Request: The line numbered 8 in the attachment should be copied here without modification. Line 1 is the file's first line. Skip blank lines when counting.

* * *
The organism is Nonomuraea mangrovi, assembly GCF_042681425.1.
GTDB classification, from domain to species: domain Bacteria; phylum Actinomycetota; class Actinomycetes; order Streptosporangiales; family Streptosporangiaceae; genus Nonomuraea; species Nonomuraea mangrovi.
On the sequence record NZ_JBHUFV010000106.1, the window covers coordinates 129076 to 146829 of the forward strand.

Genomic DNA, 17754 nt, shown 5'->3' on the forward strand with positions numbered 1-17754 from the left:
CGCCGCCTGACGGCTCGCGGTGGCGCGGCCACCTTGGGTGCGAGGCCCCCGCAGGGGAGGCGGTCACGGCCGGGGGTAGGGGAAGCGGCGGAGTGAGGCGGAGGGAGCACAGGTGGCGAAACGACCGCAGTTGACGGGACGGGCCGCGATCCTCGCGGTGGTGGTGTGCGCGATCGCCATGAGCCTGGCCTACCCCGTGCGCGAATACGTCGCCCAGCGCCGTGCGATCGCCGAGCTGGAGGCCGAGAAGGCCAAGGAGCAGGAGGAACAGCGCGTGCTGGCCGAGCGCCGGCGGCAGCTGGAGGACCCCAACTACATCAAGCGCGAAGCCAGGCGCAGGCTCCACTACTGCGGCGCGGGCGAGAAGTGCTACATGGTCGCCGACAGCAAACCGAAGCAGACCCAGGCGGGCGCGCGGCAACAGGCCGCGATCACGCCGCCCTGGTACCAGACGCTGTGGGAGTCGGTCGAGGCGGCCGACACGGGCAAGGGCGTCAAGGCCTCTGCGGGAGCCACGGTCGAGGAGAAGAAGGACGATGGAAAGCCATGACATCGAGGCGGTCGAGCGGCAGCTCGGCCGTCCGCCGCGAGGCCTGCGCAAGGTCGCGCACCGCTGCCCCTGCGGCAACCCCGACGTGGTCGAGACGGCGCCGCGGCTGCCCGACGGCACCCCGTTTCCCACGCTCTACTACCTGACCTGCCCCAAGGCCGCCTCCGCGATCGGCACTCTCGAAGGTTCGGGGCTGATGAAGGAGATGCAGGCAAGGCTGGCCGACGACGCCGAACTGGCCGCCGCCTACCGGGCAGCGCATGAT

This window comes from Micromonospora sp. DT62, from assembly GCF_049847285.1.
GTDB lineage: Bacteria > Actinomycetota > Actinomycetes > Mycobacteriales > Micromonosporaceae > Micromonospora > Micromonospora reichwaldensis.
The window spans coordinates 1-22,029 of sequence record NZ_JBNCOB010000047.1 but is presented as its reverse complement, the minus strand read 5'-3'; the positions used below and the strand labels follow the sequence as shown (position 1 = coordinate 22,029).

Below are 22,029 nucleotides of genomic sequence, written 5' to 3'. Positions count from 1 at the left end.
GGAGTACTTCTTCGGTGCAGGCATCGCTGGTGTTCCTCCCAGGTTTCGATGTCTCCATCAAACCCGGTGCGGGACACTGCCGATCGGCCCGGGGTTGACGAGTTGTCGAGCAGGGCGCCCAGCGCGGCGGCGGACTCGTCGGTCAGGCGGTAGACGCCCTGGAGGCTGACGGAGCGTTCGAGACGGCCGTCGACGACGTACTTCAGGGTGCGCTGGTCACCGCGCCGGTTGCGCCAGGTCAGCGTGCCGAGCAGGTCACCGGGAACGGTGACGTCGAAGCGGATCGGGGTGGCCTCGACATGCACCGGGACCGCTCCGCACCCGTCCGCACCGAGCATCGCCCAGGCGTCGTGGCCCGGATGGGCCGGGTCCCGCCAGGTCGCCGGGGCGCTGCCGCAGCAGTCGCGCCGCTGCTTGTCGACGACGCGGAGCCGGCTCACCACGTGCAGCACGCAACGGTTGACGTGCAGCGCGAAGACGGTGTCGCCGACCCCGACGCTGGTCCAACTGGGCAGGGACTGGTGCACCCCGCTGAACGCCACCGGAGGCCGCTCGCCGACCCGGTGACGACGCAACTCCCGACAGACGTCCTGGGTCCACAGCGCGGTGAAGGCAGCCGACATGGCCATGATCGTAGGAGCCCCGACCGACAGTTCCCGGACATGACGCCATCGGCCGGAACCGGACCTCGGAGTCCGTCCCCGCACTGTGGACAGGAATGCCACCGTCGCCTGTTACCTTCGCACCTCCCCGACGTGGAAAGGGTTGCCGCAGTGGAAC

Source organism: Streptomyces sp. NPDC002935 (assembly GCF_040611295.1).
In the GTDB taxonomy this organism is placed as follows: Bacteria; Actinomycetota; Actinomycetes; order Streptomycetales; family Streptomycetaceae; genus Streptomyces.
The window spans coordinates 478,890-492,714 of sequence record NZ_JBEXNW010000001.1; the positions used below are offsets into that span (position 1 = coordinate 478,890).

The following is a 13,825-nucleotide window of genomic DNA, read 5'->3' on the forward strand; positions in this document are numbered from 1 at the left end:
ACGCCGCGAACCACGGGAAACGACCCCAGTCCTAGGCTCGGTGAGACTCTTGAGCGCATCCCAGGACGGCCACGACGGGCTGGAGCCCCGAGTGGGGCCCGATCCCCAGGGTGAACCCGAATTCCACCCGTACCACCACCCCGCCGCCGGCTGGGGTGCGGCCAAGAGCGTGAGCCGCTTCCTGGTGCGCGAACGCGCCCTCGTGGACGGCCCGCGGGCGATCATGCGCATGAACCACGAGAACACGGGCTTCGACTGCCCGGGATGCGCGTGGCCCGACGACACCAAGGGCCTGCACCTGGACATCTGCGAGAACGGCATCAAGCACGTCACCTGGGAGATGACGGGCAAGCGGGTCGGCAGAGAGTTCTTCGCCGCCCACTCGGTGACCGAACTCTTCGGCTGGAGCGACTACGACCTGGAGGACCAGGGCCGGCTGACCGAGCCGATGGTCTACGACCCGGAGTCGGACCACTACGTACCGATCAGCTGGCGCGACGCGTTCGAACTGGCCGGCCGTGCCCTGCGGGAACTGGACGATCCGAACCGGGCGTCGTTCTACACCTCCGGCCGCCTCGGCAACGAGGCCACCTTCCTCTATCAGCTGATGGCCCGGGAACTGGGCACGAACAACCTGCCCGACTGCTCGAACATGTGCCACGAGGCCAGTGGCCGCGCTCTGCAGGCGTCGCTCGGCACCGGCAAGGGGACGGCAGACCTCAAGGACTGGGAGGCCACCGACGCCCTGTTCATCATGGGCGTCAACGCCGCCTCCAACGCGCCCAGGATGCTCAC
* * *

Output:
The window spans coordinates 1-22,029 of sequence record NZ_JBNCOB010000047.1 but is presented as its reverse complement, the minus strand read 5'-3'; the positions used below and the strand labels follow the sequence as shown (position 1 = coordinate 22,029).